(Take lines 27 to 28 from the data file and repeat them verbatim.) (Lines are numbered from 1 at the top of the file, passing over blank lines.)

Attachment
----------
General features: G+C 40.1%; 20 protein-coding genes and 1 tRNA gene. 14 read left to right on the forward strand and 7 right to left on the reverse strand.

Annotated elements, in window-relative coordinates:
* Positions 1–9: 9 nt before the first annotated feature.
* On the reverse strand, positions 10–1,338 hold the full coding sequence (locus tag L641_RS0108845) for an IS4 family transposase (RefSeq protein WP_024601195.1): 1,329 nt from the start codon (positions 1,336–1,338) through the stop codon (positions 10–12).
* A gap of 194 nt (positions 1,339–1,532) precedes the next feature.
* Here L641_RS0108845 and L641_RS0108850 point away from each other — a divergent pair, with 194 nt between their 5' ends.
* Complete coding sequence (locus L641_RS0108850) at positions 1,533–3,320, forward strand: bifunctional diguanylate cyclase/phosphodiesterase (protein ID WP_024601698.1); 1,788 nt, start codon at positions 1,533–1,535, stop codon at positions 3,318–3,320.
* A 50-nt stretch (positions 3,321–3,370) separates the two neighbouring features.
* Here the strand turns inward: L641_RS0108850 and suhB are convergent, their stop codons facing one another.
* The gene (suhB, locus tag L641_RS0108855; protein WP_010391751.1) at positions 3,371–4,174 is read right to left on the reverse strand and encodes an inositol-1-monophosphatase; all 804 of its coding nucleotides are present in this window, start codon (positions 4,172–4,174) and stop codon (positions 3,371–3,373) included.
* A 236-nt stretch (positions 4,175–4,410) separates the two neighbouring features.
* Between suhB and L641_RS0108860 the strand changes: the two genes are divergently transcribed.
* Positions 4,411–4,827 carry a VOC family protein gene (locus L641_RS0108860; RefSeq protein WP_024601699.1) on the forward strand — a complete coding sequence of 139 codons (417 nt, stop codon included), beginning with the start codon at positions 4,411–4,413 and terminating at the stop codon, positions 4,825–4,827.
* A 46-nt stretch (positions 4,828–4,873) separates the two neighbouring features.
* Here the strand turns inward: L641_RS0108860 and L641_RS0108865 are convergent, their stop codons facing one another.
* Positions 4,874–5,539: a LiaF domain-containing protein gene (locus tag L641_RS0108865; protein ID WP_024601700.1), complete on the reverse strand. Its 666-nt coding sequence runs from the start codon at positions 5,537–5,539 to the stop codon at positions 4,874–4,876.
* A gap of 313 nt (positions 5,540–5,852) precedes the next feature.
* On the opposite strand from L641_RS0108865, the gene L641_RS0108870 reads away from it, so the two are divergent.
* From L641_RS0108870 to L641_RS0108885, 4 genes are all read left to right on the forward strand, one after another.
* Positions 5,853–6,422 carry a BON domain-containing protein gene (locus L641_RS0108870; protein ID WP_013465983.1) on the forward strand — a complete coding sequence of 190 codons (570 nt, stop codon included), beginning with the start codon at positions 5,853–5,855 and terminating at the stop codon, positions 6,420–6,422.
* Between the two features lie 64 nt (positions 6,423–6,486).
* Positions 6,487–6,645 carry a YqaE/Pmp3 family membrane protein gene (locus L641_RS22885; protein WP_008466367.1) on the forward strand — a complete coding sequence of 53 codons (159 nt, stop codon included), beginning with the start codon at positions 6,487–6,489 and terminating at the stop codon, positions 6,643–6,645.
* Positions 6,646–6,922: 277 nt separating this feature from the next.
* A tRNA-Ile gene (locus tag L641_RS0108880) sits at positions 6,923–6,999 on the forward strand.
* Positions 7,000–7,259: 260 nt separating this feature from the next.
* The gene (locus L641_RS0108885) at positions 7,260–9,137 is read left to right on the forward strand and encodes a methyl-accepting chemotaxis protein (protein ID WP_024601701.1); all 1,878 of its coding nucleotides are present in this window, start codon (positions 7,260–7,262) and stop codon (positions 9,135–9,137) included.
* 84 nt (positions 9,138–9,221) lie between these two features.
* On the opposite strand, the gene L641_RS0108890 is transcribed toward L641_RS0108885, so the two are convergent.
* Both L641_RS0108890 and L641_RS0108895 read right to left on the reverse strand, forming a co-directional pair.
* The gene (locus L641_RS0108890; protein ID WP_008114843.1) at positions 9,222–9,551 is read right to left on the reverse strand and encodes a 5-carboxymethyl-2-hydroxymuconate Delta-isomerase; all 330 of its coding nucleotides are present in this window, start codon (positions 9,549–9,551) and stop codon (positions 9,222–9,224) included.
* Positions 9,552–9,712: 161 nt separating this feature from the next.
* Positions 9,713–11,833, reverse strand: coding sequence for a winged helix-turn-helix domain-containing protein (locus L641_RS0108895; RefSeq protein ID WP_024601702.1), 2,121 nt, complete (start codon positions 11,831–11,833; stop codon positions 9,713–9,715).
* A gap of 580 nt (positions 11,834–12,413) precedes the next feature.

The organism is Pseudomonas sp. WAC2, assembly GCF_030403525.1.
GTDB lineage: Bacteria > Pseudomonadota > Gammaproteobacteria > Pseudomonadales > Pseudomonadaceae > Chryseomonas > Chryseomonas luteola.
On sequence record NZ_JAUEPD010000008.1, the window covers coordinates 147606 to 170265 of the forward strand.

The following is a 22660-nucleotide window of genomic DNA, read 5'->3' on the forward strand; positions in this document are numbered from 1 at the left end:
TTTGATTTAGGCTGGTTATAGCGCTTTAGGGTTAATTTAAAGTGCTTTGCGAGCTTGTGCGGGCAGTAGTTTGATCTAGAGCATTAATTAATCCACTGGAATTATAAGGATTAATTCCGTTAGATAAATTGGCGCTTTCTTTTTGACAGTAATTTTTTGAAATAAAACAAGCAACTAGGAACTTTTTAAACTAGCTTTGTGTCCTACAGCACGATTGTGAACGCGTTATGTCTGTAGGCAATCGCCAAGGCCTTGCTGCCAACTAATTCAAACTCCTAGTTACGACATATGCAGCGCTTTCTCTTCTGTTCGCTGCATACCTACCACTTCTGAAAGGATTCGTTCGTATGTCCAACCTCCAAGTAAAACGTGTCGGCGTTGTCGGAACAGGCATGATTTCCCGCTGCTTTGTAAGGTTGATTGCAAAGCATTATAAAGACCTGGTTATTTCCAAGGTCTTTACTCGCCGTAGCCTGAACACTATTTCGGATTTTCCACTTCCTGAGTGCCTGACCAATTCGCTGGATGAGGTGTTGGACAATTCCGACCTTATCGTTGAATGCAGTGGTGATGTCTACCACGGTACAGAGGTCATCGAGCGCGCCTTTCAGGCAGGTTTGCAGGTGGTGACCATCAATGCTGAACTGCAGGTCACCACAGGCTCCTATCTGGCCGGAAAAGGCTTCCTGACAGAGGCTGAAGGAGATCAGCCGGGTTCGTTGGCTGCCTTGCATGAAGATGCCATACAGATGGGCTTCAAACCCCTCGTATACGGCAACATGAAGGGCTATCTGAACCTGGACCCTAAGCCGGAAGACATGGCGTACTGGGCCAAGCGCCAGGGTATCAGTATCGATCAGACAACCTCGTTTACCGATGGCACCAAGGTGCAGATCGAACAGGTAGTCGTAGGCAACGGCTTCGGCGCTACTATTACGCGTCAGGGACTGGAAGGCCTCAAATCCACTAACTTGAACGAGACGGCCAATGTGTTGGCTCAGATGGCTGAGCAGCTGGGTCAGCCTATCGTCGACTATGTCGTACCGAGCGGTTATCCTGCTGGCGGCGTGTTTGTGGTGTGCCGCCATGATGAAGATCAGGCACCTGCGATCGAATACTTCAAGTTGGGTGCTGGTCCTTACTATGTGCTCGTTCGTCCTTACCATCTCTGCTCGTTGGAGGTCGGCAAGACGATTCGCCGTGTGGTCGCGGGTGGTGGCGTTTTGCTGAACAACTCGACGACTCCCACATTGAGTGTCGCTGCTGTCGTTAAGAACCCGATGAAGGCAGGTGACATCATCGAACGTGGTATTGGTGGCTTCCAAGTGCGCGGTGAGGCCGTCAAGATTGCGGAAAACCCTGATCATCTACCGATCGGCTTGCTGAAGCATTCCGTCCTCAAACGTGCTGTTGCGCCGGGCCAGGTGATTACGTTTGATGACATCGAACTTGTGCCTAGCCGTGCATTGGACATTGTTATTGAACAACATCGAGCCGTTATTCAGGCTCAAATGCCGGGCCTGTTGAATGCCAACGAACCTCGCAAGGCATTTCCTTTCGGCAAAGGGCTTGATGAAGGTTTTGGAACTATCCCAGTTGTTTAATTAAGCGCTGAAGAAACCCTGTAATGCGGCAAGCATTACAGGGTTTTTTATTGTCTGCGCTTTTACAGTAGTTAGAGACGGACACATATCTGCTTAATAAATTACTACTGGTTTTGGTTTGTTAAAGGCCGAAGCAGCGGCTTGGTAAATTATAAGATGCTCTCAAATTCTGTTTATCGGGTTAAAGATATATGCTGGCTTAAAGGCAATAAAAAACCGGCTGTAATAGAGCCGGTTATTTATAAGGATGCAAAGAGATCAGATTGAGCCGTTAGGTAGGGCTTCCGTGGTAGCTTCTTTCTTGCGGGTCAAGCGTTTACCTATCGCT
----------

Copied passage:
* 84 nt (positions 9,138–9,221) lie between these two features.
* On the opposite strand, the gene L641_RS0108890 is transcribed toward L641_RS0108885, so the two are convergent.